The university’s Center for the Study of Muslim & Arab Worlds, with the California Faculty Association’s Palestine, Arab, and Muslim Caucus, will present a panel discussion on how antisemitism has been used as a tactic to suppress criticism of the Israeli government’s policies in Palestinian territories, which has hindered constructive dialogue and understanding of the hardships Palestinians endure.
“On Weaponizing Anti-Semitism” will take place at 2 p.m., Tuesday, Nov. 21, on Zoom, and will include a question-and-answer session; register for the event online.
Event organizers say the instrumentalization of the antisemitism discourse “not only suppresses progressive opposition within and outside of Israel but also impedes garnering sympathy for Palestinian suffering, especially among nation-states historically aligned with Israel, such as the United States.”
- Judith Butler, Distinguished Professor of comparative literature, UC Berkeley. Butler is also the former Maxine Elliot Chair in the Department of Comparative Literature and the Program of Critical Theory at the UC Berkeley. They are author of several books, including “Who Sings the Nation-State?: Language, Politics, Belonging” (with Gayatri Chakravorty Spivak in 2008), “Frames of War: When Is Life Grievable?” (2009), “Is Critique Secular?” (co-written with Talal Asad, Wendy Brown, and Saba Mahmood, 2009), “Sois Mon Corps; (2011), co-authored with Catherine Malabou, “Parting Ways: Jewishness and the Critique of Zionism” (2012), “Dispossession: The Performative in the Political” (co-authored with Athena Athanasiou 2013), and “Senses of the Subject and Notes Toward a Performative Theory of Assembly” (2015), among others. Their books have been translated into more than 27 languages.
- Keith Feldman, associate professor of ethnic studies, UC Berkeley. His first book, “A Shadow over Palestine: The Imperial Life of Race in America (Minnesota, 2015), explores the changeful complexity of race in its historical particularity, its representational density, and its transnational circulation. It asks, how have Israel and Palestine impacted U.S. racial and imperial formations, how have shifting conceptions of race in the U.S. shaped symbolic and material relationships to Israel and Palestine, and how have different cultural forms been used to surface knowledge in the process? “A Shadow over Palestine” received the 2017 Best Book in Humanities and Cultural Studies (Literary Studies) from the Association for Asian American Studies, and was a finalist for the American Studies Association’s 2016 Lora Romero First Book Publication prize. With Abigail De Kosnik, he has co-edited a collection of essays, “#identity: Hashtagging Race, Gender, Sexuality, and Nation” (Michigan, 2019).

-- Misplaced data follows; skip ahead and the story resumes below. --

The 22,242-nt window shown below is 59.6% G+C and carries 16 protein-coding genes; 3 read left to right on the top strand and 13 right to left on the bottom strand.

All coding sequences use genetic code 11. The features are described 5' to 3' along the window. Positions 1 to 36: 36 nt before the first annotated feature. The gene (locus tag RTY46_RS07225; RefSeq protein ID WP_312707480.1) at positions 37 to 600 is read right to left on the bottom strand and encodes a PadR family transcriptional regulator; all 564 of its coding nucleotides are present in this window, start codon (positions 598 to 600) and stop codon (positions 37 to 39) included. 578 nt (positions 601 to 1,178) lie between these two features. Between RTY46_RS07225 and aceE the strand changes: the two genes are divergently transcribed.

- Ahlam Muhtaseb, professor of media studies, CSUSB. She is the recipient of the 2020 CSUSB Outstanding Scholarship, Research and Creative Activities Award and was one of the 2019-20 Outstanding Research and Creative Activity Faculty Mentor Awardees. She has an M.A. in Journalism and a Ph.D. in digital communication from the University of Memphis, Tennessee. Her research interests include digital communication, digital resistance & decolonization, social justice and diasporic communities. Her research has appeared in national and international publications, such as the Journal of Computer-Mediated Communication and Arab Studies Quarterly, and has been presented at national and international conferences. Her documentary, "1948: Creation & Catastrophe," was screened at over 20 film festivals and at universities and community organizations throughout the world. The film, co-produced and co-directed with Andy Trimlett, focuses on the year 1948 and its catastrophic consequences for the Palestinian nation, which originated from her field work in the Palestinian refugee camps in Lebanon, Syria and Palestine. She won the 2019 Rebuilding Alliance “Story Teller” Award. The film also won the Jerusalem International Film Festival’s 2019 Special Jury Award in the Feature Documentary category. She is working currently on a study of Palestinian digital resistance and decolonizing digital spaces. In addition, she was co-producer and lead researcher on the recently released documentary, “36 Seconds: Portrait of a Hate Crime," about three young Muslims murdered in Chapel Hill in 2015.
The panel will be moderated by Sang Hea Kil, professor of justice studies at San José State. She is a scholar-activist who looks at whiteness and the news media, and is the winner of the 2021 Outstanding Academic Title: Media and Communication, Choice (the publishing unit of the Association of College and Research Libraries, a division of the American Library Association) for “Covering the Border War: How the News Media Creates Crime, Race, Nation, and the USA-Mexico Divide” (2019).